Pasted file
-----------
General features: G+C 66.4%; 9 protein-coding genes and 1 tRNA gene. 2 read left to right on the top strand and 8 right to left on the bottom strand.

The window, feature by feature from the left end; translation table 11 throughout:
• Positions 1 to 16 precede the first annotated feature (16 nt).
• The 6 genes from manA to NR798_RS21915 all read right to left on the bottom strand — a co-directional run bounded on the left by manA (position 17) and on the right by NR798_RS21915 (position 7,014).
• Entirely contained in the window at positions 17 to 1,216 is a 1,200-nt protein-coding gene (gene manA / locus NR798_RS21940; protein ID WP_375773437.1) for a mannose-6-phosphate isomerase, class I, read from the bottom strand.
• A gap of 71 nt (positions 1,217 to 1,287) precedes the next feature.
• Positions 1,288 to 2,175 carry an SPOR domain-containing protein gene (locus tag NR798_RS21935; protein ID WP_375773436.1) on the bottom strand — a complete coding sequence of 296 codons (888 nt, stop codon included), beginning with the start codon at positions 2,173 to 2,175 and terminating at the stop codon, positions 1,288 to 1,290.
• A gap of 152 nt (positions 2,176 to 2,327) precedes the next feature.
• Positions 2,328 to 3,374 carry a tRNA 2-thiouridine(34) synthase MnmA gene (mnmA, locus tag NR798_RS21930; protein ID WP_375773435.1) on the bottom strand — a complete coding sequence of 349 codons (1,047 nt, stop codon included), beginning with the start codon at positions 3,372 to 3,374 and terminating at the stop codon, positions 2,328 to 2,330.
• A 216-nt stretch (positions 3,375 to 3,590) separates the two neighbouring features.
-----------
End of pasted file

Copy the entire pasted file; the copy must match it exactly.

General features: G+C 66.4%; 9 protein-coding genes and 1 tRNA gene. 2 read left to right on the top strand and 8 right to left on the bottom strand.

The window, feature by feature from the left end; translation table 11 throughout:
• Positions 1 to 16 precede the first annotated feature (16 nt).
• The 6 genes from manA to NR798_RS21915 all read right to left on the bottom strand — a co-directional run bounded on the left by manA (position 17) and on the right by NR798_RS21915 (position 7,014).
• Entirely contained in the window at positions 17 to 1,216 is a 1,200-nt protein-coding gene (gene manA / locus NR798_RS21940; protein ID WP_375773437.1) for a mannose-6-phosphate isomerase, class I, read from the bottom strand.
• A gap of 71 nt (positions 1,217 to 1,287) precedes the next feature.
• Positions 1,288 to 2,175 carry an SPOR domain-containing protein gene (locus tag NR798_RS21935; protein ID WP_375773436.1) on the bottom strand — a complete coding sequence of 296 codons (888 nt, stop codon included), beginning with the start codon at positions 2,173 to 2,175 and terminating at the stop codon, positions 1,288 to 1,290.
• A gap of 152 nt (positions 2,176 to 2,327) precedes the next feature.
• Positions 2,328 to 3,374 carry a tRNA 2-thiouridine(34) synthase MnmA gene (mnmA, locus tag NR798_RS21930; protein ID WP_375773435.1) on the bottom strand — a complete coding sequence of 349 codons (1,047 nt, stop codon included), beginning with the start codon at positions 3,372 to 3,374 and terminating at the stop codon, positions 2,328 to 2,330.
• A 216-nt stretch (positions 3,375 to 3,590) separates the two neighbouring features.